Surgery Wound Complications

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The most common causes of surgical wound complications are bacteria, allergic reactions and thin skin at the wound site. Normally, the bacteria present on the skin is harmless because the skin acts as a barrier, but when the skin is broken, bacteria enter and start to grow. Bandages and antibiotic ointments can sometimes cause allergic reactions. If the skin at the surgery wound site is thin, it can also create problems with healing.

Evaluation

  • You need an evaluation of the wound in order to determine the cause of the complications. Indications of wound complications include abnormal serration of the wound, redness and swelling of the skin at the site, and tenderness around the wound. Sometimes a medical professional will take a wound culture to find a positive cause.

Hematoma

  • A swollen lump under the skin near the surgery wound may indicate a wound hematoma, a mass of clotted blood. Other symptoms of a hematoma include blood clots that drain from the wound and bleeding from the wound that does not stop.

Infections

  • If the skin around the wound is warm to the touch and red, or if there is tenderness or pain in the area, there is a good chance the wound is infected. Serious infection symptoms include a skin abscess, which is a swollen lump under the skin with pus coming from the wound. Cellulitis, or a deeper reddening of the skin, accompanied by swelling and pain are also indicative of a serious infection. Red streaks coming from the site, nausea, vomiting and fever are more symptoms that may indicate surgery wound complications.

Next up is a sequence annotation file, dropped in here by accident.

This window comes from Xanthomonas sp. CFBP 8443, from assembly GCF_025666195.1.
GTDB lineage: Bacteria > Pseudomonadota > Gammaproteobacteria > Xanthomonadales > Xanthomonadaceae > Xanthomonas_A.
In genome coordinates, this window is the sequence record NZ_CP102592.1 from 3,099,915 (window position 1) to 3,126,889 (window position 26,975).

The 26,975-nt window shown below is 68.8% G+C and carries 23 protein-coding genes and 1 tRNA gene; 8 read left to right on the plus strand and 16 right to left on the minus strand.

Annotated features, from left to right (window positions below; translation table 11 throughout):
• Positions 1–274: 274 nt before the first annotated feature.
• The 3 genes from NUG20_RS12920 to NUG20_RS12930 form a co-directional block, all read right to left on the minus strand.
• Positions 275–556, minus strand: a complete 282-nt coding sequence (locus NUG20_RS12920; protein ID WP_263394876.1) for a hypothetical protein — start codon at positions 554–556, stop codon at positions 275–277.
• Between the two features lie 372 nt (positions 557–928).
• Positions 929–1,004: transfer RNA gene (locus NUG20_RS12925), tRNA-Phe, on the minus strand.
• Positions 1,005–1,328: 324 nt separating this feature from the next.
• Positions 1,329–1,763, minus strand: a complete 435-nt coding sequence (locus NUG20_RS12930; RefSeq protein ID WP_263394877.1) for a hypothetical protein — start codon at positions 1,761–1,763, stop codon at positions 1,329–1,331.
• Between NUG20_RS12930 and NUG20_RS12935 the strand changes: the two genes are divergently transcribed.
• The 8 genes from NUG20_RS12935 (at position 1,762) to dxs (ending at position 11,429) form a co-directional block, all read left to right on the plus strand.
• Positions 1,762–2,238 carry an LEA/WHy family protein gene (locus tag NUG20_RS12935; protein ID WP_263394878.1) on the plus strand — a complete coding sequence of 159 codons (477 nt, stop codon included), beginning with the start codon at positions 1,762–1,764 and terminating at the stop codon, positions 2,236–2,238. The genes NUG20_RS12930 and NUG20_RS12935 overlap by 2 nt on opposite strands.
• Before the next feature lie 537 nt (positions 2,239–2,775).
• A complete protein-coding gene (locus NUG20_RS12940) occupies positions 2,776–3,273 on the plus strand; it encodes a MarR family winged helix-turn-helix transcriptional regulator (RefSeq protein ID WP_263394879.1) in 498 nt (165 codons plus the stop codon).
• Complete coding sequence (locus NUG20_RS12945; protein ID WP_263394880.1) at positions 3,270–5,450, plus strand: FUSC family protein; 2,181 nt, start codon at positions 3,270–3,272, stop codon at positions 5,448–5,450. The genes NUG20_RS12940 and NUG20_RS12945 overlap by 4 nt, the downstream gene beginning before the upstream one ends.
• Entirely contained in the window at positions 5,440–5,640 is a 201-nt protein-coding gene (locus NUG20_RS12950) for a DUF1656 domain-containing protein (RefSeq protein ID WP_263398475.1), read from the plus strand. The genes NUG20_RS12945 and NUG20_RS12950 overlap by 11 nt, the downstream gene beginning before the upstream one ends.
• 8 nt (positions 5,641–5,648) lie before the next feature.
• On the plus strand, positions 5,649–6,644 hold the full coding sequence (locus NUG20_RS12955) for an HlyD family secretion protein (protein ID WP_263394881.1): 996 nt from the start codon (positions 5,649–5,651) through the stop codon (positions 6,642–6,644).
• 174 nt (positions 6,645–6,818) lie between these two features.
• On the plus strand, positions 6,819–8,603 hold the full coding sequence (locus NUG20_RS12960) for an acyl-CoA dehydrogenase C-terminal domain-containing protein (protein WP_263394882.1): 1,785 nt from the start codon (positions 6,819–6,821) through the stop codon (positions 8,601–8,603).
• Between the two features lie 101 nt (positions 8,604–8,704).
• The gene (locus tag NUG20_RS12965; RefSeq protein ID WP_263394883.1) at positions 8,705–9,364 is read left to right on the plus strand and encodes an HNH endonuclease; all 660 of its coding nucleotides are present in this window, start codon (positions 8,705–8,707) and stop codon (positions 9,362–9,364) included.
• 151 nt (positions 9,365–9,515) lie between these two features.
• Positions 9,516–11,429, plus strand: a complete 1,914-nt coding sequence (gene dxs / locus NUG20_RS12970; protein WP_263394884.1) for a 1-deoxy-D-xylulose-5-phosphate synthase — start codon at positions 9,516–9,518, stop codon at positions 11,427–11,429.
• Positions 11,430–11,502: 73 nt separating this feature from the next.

Allergic Reactions

  • Allergies to bandages, medications or ointments used on the surgery wound may include a red, itchy rash around the wound. Typically, removal of the substance causing the reaction and taking an allergy medication will reduce the symptoms.

Dehiscense

  • Wound dehiscense refers to the abnormal opening of the surgical wound or separation of the wound. Symptoms include wound redness and swelling, separation of wound edges, drainage from the wound or tissue protruding from it, and failure of staples or stitches to keep the wound closed.

Treatment

  • Wound complications require immediate treatment, including cleansing and antibiotics for an infection. Sometimes another surgery is necessary to rid the wound of infected tissue or to repair a wound that did not close properly. If there is an abscess present, a doctor may need to incise it and drain away pus.

References

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